And this is a side note to this book but as a writer who lost my spark after years of struggle, depression and despair, I can tell you emphatically that being alive is better overall than writing my old brand of disturbing fiction. Perhaps I lacked talent and that is why I do not mourn my lost gifts, but I often fear that people who need treatment and can benefit from it won’t try because there is a party line that to be creative is to suffer and to risk pills means risking the spark to create. I have no idea if madness spawns great art – there have certainly been enough artists who were not mad – but the idea that it does sanctifies what seems like unnecessary suffering.

And as engaging as I found parts of this book, it began to slowly fall apart in subsequent chapters. Points are made over and over in different chapters, the focus of the chapters were at time fuzzy and at other times, Antonetta’s logic made no sense to me at all. For example, Antonetta follows the trial of a teenage neighbor who killed another little boy and we spend a lot of time reading about her reactions to the whole thing – the murdered child’s parents, the absence of support for the defendant and other musings that didn’t really play much into what I thought was the thesis of this book – the positive benefits of natural selection for forms of mental illness and the need to accept the neurodiverse without condemnation.

She relates to the testimony of how unkempt the defendant was, seeing parallels between his lack of self-care and her own. She feels a sense of sadness that the only person the defendant, Kyle, likely loved was his grandfather. But then she hits us with this:

What we had, with my neighbor Kyle’s tucked chin, cartoonish face: a boy who collected enough weapons to power a desert army and rare poisons, who taught himself as a teenager how to do a particular type of autopsy peculiar to the East Coast, studied Nazi killing, all with the intent to kill a child. My child as easily as anyone’s, I imagine, half a mile from his house.

What we had to explain him: ADHD; possibly poor parenting; possibly too little touch; a personality disorder that no doubt hundreds of thousands of people have; evil.

Then we have this:

…Kyle stands as a koan or theological knot unto himself, but he’s like one of those theologies that tell you that trying to understand the nature of the Trinity is like trying to carry the ocean with a small bucket, so I can’t go any farther than this; as Augustine said of evil, “Do not seek to know more than is appropriate.”

It is impossible to have had my mental health history and not read every book on the topic with intensity. So perhaps the average person may not have the incredibly visceral reaction I did to these passages. I try not to use the word evil because it is often a cop-out, an easy way to dismiss the need to understand things that are hard to comprehend. That Antonetta, who wants understanding of the lusciousness of the foreign mind, the mind that is not like others, yet approaches the issue of extreme mental illness and psychopathic fixations that led to murder with the word evil filled me with despair. The complex mind cuts both ways. If we are to accept the art and science that comes from neurodiverse minds, then we must make ourselves understand the destruction that comes from them, too. The madness that creates a body of literary work and the madness that causes one child to murder another are different sides of the same coin and you cannot spend one side without spending the other, and cheap words like evil to comprehend difficult situations do no one any good.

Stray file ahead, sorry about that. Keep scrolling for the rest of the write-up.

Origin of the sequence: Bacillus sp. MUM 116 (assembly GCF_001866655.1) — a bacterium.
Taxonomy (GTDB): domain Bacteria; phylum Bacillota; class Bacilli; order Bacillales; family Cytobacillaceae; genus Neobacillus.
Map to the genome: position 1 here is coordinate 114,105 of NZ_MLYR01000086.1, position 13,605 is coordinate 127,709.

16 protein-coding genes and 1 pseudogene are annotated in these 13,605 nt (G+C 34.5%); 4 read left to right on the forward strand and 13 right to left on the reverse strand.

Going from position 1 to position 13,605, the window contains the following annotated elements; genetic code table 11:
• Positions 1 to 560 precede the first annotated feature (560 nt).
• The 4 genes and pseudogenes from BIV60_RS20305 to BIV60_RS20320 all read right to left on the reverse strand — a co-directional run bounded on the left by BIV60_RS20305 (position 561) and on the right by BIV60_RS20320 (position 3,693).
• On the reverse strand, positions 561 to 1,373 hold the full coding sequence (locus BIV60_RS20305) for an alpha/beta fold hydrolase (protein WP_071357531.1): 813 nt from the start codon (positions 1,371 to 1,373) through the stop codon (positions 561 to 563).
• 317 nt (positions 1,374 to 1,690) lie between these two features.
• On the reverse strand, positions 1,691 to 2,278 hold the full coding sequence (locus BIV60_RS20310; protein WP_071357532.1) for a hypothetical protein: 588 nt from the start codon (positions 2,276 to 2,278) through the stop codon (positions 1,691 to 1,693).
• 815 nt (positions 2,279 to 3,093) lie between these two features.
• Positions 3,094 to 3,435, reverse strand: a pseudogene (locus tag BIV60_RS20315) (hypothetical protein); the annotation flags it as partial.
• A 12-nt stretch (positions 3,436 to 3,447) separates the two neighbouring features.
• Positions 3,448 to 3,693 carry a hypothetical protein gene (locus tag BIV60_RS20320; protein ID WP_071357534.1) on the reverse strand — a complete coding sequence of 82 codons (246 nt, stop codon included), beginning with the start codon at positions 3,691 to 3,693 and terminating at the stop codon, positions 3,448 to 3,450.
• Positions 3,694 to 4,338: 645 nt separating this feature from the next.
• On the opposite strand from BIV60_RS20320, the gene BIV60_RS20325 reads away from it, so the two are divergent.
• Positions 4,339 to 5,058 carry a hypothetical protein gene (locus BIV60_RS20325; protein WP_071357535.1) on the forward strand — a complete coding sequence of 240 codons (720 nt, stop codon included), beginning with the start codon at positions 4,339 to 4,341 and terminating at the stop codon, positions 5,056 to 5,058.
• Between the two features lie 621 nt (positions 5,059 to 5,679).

This book is not wholly without redemption. Though I clearly have taken exception to Antonetta’s use of the word luscious when describing chaotic minds, I always love accounts of how people with minds like mine describe what is going on with them. Some of her descriptions of her head resonate with me.

It’s a noisy, busy place in my head, at least most of the time.

Right now my mind’s in a phase of of furiously narrating in a you voice: you’d better put that back in the refrigerator, you need to try to sleep now. It’s kind of irritating, like having a mad mother on the inside of your ear. It doesn’t bother me much, any more than a cat who won’t stop meowing might. Minds, in my experience, are messy, loud places.

The type of discord in her mind is different than mine, but I am familiar with the sort of head that never stops talking to itself.

However, it’s interesting to me the sort of disconnect present in this book. Antonetta’s main theme of this book seems to be to discuss how people who are neurodiverse should be accepted as a positive force by those who find them foreign. Yet she seems shocked when a reviewer on Amazon comments that Dawn, a friend of Antonetta’s who wrote a book about her autism, seems utterly foreign. Antonetta says:

How strange to think of Dawn and me and all of our kin as aliens, as a different kind of human being, as if we’ve branched off like Neanderthals, or the hominids who lived 18,000 years ago and were nicknamed the hobbit people.

Surely Antonetta understands that neurotypical minds see people with autism, bipolar or unipolar disorder, or any kind of mental illness, to be alien. Isn’t discussing the ways that the neurodiverse differ from others one of the main themes in this book. Antonetta goes on tangents like this often, seemingly disingenuous to me. As I read over Antonetta’s tales of her youth, her journals, her reminiscences of the girl she once was, I felt odd with some of her statements in this book because it seems she was hyper aware of every terrible thing that her mind did to her, that she had plenty of language to discuss her turmoil even as a teen, she was completely aware how different she was from others around her, even from her own parents. So why the surprise that she and others like her are misunderstood and seen as the other by those with “normal” brains?